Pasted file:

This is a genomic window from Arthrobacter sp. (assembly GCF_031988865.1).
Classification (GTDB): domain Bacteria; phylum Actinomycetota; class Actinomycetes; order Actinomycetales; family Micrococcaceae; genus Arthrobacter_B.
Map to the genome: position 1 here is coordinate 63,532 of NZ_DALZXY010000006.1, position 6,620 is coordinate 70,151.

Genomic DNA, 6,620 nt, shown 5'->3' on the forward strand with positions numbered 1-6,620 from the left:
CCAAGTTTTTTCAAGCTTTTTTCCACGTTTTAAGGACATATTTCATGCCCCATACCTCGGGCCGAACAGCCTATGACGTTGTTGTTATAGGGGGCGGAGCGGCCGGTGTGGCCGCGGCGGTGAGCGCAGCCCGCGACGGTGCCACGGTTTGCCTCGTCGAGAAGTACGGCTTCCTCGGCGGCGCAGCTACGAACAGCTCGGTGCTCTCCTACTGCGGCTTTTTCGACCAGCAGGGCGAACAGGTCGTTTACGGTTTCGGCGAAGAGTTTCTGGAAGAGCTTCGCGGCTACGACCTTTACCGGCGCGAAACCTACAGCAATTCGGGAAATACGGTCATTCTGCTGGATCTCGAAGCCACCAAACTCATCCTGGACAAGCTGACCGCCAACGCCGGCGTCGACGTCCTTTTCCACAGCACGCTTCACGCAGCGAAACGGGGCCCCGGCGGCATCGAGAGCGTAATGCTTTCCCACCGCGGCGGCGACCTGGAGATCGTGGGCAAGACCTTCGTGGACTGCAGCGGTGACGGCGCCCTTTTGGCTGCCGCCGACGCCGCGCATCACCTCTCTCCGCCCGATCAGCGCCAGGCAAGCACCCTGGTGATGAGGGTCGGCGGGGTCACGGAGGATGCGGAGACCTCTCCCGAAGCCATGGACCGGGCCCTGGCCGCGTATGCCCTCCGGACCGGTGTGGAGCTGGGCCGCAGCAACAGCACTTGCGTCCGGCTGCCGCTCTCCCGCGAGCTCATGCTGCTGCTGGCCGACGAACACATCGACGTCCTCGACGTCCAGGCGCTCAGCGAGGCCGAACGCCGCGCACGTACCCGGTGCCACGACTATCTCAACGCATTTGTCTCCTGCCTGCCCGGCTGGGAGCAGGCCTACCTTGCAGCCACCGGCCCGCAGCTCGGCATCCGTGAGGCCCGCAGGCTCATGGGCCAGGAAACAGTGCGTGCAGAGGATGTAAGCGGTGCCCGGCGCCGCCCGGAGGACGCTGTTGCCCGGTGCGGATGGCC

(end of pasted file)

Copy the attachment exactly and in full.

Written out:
This is a genomic window from Arthrobacter sp. (assembly GCF_031988865.1).
Classification (GTDB): domain Bacteria; phylum Actinomycetota; class Actinomycetes; order Actinomycetales; family Micrococcaceae; genus Arthrobacter_B.
Map to the genome: position 1 here is coordinate 63,532 of NZ_DALZXY010000006.1, position 6,620 is coordinate 70,151.

Genomic DNA, 6,620 nt, shown 5'->3' on the forward strand with positions numbered 1-6,620 from the left:
CCAAGTTTTTTCAAGCTTTTTTCCACGTTTTAAGGACATATTTCATGCCCCATACCTCGGGCCGAACAGCCTATGACGTTGTTGTTATAGGGGGCGGAGCGGCCGGTGTGGCCGCGGCGGTGAGCGCAGCCCGCGACGGTGCCACGGTTTGCCTCGTCGAGAAGTACGGCTTCCTCGGCGGCGCAGCTACGAACAGCTCGGTGCTCTCCTACTGCGGCTTTTTCGACCAGCAGGGCGAACAGGTCGTTTACGGTTTCGGCGAAGAGTTTCTGGAAGAGCTTCGCGGCTACGACCTTTACCGGCGCGAAACCTACAGCAATTCGGGAAATACGGTCATTCTGCTGGATCTCGAAGCCACCAAACTCATCCTGGACAAGCTGACCGCCAACGCCGGCGTCGACGTCCTTTTCCACAGCACGCTTCACGCAGCGAAACGGGGCCCCGGCGGCATCGAGAGCGTAATGCTTTCCCACCGCGGCGGCGACCTGGAGATCGTGGGCAAGACCTTCGTGGACTGCAGCGGTGACGGCGCCCTTTTGGCTGCCGCCGACGCCGCGCATCACCTCTCTCCGCCCGATCAGCGCCAGGCAAGCACCCTGGTGATGAGGGTCGGCGGGGTCACGGAGGATGCGGAGACCTCTCCCGAAGCCATGGACCGGGCCCTGGCCGCGTATGCCCTCCGGACCGGTGTGGAGCTGGGCCGCAGCAACAGCACTTGCGTCCGGCTGCCGCTCTCCCGCGAGCTCATGCTGCTGCTGGCCGACGAACACATCGACGTCCTCGACGTCCAGGCGCTCAGCGAGGCCGAACGCCGCGCACGTACCCGGTGCCACGACTATCTCAACGCATTTGTCTCCTGCCTGCCCGGCTGGGAGCAGGCCTACCTTGCAGCCACCGGCCCGCAGCTCGGCATCCGTGAGGCCCGCAGGCTCATGGGCCAGGAAACAGTGCGTGCAGAGGATGTAAGCGGTGCCCGGCGCCGCCCGGAGGACGCTGTTGCCCGGTGCGGATGGCC